Sunday, 24 August 2014


Rose Bay Willow Herb   

Sometimes I worry that my behaviour might be straying from slightly odd to fully eccentric. On my walks with Lady Dog this Summer I have been assaulted by clouds of flies, seven or eight of the buzzy blighters constantly bombing my face, ears and eyes. 

Occasionally a superstar of the bluebottle world scores a direct hit by taking advantage of my open-mouthed breathing to fly directly down my windpipe, only then to be gagged upon, wrapped in mucus and expelled back into the outside world, doubtless much debilitated and less able to fly, which must be tough for a fly.

In a bid to deal with these pests I took to waving a white handkerchief around my head, in flick-flack fashion, rather like a Tongan Princess I once knew, who had a mean way with her fly swatter.

As a visual definition of ‘eccentric’ the sight of this bear of a scribbler flitting and flapping at the air gaily with a cotton hankie would suffice, but sadly there’s more. Regular Colyoomistas might recall that my rowing machine has been broken, so in an effort to rebuild my floppy bits and work on my breathing, I slipped into the habit of slipping out of my t-shirt on those hot Summer mornings. My logic was of the very intimate and personal kind that only really makes sense to oneself, but it had something to do with a combination of visualisation, macho nonsense and a desire to feel like a wild mammal.

So now’s the perfect time to apologise to my smiling gentleman neighbour whose early morning walks coincided with those of this glorious Adley, nipples alfresco, hankie and flies combining as one.

“Nothing I haven’t seen before!” was his generous response to my embarrassed apology the first time we encountered each other, his low warm Ulster rumble causing the dogs tail to wag happily.

We both talked of the flies: so many more than any year before. Flies in their thousands, signs of a fecund growing season. Loads of sunshine, high temperatures and sudden heavy downpours bringing lush plant life, providing a feast for young livestock. Where there’s animal pooh there are flies and where there are flies, there are birds. For the last month our house has been surrounded by three clutches of swallow fledglings, providing a Hitchcockian perimeter fence of 400-500 birds at any given time.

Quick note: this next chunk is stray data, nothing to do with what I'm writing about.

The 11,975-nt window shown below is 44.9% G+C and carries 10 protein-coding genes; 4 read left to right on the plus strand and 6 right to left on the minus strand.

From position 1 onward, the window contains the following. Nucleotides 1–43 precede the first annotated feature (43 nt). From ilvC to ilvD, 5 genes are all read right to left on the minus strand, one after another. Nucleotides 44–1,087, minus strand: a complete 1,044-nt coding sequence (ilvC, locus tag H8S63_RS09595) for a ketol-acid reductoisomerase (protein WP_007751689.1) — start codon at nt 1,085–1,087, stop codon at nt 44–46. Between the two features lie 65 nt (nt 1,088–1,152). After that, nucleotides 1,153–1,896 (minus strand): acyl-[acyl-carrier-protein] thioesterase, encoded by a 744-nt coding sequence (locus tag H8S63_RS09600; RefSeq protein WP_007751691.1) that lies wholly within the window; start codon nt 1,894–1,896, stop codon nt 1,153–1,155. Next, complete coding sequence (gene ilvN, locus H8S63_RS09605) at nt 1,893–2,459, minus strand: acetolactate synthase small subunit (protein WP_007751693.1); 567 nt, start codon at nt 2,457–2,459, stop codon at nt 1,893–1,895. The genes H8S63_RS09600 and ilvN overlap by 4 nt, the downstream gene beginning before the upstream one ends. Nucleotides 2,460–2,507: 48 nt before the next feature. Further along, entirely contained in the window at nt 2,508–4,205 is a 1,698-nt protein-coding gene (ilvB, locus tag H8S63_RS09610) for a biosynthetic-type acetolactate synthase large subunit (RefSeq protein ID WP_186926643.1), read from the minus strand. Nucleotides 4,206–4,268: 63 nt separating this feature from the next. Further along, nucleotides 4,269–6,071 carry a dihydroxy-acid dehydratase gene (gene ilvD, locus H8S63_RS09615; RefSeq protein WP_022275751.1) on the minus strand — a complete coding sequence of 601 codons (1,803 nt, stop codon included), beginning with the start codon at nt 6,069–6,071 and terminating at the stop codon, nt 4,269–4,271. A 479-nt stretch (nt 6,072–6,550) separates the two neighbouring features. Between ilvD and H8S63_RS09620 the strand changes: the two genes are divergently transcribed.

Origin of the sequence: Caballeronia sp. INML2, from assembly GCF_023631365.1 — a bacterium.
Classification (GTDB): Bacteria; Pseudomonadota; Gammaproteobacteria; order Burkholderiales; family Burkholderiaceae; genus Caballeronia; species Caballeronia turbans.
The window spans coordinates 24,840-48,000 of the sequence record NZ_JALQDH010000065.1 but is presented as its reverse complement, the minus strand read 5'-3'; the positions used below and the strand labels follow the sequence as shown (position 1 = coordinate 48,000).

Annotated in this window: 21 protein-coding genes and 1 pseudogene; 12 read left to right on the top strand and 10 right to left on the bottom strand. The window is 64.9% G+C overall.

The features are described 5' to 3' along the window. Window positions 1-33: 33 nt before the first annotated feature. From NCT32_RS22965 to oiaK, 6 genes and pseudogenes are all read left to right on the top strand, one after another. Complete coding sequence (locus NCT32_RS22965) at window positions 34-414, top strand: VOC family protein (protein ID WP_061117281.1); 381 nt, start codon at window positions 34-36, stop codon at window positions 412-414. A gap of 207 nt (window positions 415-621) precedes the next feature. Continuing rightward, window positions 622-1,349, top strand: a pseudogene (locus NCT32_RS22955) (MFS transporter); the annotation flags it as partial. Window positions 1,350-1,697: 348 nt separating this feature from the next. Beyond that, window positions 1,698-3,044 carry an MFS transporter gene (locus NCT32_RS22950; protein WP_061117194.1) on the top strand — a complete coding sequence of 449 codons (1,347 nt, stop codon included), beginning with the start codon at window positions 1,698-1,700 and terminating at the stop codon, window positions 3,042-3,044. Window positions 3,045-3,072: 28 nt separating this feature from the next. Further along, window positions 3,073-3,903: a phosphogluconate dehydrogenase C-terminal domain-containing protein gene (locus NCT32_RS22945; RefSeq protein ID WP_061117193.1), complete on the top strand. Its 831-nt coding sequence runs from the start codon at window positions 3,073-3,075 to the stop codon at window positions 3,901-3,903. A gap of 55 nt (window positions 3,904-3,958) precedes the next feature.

Celandine - the first flower of the year around here...

Ireland's wildflower journey from yellow to purple is now complete. From the earliest bursting yellows of celandine in late January, through the daffodils, gorse and buttercups, gradually the West becomes a bluer place. Purple loosestrife strives to stand tall but is overshadowed by the splendid rose bay willow herb, towering above precious clumps of wild purple orchids and delicate pale blue harebells.

Purple Loosestrife 

White has come and gone in ethereal fields of bog cotton, but still prevails in the shape of dreamy clumps of meadowsweet and cow parsley, its white saucers of lace doily hanging in the air beside the encroaching mauve marsh thistles and eye-catching Emperor purple of spear thistles.

Of course there is still some yellow. The dreaded ragwort remains as prevalent as ever, yet just as the sun sets in an indigo blood glow, so too our West of Ireland Summer heads to death in flowers of a purple hue, while we long for its rebirth in the explosive yellow petals of Spring.

 Noxious Ragwort - kills livestock if eaten after cutting

The time has come to admit Summer is gone. Looking over to my ragged, damp and windblown flower bed, I accept now that the plants look tired. There will be no more long Summer evenings spent idly dead-heading.

I was going to do just one more round of plucking the poppy seed pods, the mad bulbous Nigella spheres and the dusty cornflowers capsules, to encourage more flowering, to keep the colour alive: but no, the time has come to let everything go to seed; to save those seeds in envelopes for next year; to accept that the darkness is coming.

I do not dread it. There are some aspects of Winter that I love. There will be cosy evenings in the cave, our bodies fueled by stews and hotpots, our souls nurtured by the fabulous security humans enjoy when safe inside, beside a fire, while the world rages wind and wild sideways wetness outside.

We are nought but hairy mammals, so we change with the seasons too, but I’ve often marvelled how crazy we are to fight against our own nature, by trying to light up the darkness. We’ve converted a season in which we should be sleeping, waking only to eat high fat foods, fart and return to snoring, into the busiest, most stressful time of the year. 

The coming long dark evenings offer us the opportunity to learn new skills or improve those we already enjoy, so I’d be plain silly not to mention that I’m running another of my Craft of Writing Courses at the Galway Arts Centre, from October 1st.

I love teaching this course. We all write together in confidence-boosting lessons, enjoying ourselves while learning the serious skills of the writing craft. With over a million words published I’ll also offer advice on how to sell your work.

I only allow 10 around the table, so as to give all my students the maximum attention, so if you would like to improve your writing skills for business, pleasure or creative reasons, please book your place now.

In the meantime, slow down, smell the damp leaves and pluck a blackberry from a bramble bush - it will taste beautiful; it will taste of of Autumn.

Charlie Adley’s Craft of Writing Course.
7:30 - 9:0pm, from Wednesday 1st October for 8 weeks.
€110/100 concessions. Numbers strictly limited.
Contact The Galway Arts Centre:
Phone: 091-565886

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